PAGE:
Roger Williams

U.S. Rep. Roger Williams, R-Austin, holds a virtual town hall with Johnson County business owners on Monday.

U.S. Rep. Roger Williams, R-Austin, responded to submitted questions on the COVID-19 pandemic and the economy during a Monday virtual town hall meeting on Zoom. Dave Gruber, associate commissioner of Texas Department of State Health Services, answered questions as well.

One attendee noted that small businesses continue to feel the pain of the recent shutdown and asked Williams if Congress plans to make additional Payroll Protection Plan loans available.

“As a small business owner myself I understand,” Williams said. “There is still about $190 million in PPP loans that have not been applied for. And the program has worked. About 90 percent of the loans went to businesses with 60 employees or less.”

The PPP loans, Williams said, helped assist about 6,000 businesses and 58,000 employees in CD-25.

Williams urged any Congressional District 25 business owners considering applying for the loan to contact his office so that his staff members can help them out.

Williams pointed out that the deadline to apply for a PPP loan has been extended from June to Aug. 8.

Another participant asked if a second stimulus package is planned.

Williams didn’t rule out a second round of stimulus spending but said Congress has to determine how effective the first one was.

“Our economy is starting to move in large part because of our low taxes and interest rates,” Williams said. “[Congress] is going to have to look at liability testing. A lot of businesses are afraid to hire right now because they’re afraid they’ll get sued by lawyers. So that’s something we need to look at.”

Such questions include situations where an employee contacts COVID-19 or a customer claims to have contacted it at the business, Williams said.

Another participant said she’s working from home for now but will soon return to her office. The woman said she’s concerned about what will happen to her children should schools not reopen this year.

“I want to see the schools reopen,” Williams said. “Of course, safety is paramount to our kids and teachers. But I don’t think we get our country back until we have our kids back in school again.”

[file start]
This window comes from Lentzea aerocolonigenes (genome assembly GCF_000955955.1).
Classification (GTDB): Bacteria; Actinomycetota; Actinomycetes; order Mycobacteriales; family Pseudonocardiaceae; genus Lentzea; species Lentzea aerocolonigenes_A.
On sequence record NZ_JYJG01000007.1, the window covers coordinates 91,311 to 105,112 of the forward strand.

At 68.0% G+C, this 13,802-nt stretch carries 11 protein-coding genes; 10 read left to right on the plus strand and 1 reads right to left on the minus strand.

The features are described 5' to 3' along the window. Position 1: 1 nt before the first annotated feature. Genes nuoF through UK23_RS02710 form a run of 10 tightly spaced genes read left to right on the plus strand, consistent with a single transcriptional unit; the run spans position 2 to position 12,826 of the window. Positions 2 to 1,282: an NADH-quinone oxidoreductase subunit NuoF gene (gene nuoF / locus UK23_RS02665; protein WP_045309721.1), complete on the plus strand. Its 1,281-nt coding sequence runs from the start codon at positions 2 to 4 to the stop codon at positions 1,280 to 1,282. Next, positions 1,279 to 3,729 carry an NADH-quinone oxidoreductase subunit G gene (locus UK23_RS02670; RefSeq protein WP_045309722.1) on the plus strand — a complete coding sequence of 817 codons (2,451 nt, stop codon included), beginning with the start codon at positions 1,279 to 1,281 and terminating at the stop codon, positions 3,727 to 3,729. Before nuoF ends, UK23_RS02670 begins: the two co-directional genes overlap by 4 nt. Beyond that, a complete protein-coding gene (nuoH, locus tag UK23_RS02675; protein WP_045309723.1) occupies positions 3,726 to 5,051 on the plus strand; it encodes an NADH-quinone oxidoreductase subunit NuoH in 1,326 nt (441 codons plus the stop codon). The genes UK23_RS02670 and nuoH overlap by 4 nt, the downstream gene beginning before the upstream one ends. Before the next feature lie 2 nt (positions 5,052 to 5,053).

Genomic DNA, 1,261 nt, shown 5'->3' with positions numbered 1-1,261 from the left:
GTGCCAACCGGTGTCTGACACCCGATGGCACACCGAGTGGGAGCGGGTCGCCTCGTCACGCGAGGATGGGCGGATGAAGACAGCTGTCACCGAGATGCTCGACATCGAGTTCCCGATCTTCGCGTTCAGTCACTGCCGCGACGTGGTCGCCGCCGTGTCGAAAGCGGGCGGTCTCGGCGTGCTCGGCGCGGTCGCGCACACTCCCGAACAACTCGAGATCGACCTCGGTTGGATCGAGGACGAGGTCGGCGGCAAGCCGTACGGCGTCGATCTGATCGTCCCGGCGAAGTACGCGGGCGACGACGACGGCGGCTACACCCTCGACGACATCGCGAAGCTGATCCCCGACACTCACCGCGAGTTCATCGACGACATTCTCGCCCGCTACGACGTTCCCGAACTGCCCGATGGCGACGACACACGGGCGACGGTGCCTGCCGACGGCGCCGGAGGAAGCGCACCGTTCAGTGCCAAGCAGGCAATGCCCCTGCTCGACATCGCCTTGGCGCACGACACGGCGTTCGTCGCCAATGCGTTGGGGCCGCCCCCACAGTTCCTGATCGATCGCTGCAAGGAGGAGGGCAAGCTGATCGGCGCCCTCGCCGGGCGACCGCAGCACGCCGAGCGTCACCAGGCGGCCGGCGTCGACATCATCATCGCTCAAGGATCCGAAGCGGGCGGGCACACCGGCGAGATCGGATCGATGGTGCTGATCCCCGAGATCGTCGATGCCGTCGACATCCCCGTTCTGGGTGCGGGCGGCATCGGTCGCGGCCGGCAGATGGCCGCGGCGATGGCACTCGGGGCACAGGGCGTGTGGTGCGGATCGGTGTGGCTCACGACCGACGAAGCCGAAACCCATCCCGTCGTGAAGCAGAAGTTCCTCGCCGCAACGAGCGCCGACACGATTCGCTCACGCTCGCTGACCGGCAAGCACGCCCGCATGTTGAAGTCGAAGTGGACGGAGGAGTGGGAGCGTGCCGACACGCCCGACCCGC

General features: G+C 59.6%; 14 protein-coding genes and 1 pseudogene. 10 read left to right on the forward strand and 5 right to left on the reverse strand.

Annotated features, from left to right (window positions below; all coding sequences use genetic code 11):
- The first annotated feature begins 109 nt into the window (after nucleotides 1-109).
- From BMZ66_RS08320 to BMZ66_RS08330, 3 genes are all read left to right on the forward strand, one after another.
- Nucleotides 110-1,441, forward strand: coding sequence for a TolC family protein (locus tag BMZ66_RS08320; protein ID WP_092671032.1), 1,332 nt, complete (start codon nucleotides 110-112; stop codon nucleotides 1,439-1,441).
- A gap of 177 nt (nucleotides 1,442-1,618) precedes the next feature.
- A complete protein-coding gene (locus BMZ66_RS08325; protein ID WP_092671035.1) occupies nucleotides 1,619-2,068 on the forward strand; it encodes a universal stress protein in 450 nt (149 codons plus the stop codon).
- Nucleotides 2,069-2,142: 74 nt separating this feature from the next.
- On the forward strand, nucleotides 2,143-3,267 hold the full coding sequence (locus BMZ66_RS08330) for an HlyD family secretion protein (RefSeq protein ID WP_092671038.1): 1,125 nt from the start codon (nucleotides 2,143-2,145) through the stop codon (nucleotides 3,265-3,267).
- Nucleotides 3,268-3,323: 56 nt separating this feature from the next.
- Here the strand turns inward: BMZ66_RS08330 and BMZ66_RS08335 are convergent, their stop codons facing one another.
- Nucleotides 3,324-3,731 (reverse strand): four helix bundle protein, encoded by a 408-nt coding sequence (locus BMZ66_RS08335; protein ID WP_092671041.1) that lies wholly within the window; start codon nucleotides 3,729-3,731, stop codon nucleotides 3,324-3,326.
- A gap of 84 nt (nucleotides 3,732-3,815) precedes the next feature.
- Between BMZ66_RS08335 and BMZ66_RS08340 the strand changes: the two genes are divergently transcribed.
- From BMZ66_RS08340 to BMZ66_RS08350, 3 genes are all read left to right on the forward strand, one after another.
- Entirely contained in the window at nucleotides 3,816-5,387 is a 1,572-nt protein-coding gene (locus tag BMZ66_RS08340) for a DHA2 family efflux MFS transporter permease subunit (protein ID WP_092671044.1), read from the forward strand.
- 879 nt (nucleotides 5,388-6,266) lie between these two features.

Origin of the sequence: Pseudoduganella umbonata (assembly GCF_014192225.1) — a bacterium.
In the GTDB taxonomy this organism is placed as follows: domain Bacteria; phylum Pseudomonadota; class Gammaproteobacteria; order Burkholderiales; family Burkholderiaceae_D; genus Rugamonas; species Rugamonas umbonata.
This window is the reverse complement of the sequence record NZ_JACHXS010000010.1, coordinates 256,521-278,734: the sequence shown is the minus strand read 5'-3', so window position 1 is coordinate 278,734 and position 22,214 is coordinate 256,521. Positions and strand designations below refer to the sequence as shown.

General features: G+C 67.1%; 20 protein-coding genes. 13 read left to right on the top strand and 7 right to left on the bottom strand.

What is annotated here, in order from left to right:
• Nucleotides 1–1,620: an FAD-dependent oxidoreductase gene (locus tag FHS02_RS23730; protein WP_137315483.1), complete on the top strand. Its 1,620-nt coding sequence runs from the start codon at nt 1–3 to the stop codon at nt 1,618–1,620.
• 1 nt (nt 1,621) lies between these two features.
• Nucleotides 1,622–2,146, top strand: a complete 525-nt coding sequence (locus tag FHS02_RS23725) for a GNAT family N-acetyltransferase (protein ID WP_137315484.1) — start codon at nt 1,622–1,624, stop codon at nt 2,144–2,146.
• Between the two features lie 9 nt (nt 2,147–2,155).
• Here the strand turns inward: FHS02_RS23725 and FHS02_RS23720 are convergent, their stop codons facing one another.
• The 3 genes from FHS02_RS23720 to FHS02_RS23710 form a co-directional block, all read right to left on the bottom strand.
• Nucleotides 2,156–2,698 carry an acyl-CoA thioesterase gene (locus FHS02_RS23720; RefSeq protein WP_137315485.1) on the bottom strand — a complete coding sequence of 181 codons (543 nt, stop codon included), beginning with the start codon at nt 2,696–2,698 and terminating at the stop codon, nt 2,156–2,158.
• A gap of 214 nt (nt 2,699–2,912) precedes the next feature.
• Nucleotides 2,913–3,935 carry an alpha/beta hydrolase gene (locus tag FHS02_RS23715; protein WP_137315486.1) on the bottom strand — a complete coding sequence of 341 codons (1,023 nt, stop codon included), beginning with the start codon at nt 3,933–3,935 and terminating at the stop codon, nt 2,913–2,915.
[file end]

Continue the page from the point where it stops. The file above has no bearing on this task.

Williams said that time with friends and development of social skills is also important to students just as is the educational component.

Williams, when asked how he supports law enforcement, said he co-sponsored a bill that includes protocols to oversee police training, which has yet to pass because the “Democrats decided to play politics.”

“We need law enforcement,” Williams said. “Let’s not ever forget that. And we’re thankful for what they do every day.”

Gruber fielded medical-related questions. 

Reports are accurate, Gruber said, that the resources of several hospitals throughout the state have been stressed because of rising COVID-19 numbers.

DSHS continues to monitor those capacity numbers and to take action, he said.

“We’re deploying additional staff, thousands of people, to hospitals that need help,” Gruber said.

No miracle drugs exists as yet for COVID-19 treatment, Gruber said.

In answer to another question, Gruber said it is safe to donate blood.

“The blood banks have their own screening criteria to ensure the blood supply remains safe,” Gruber said.

Williams concluded the town hall by crediting Johnson County Judge Roger Harmon and other local officials within his district for their vigilance and hard work throughout the pandemic.

“Texas is leading the way to reopening and getting back to business,” Williams said. “My goal is to get the economy going again and get people back to work while ensuring the health and safety of our district.

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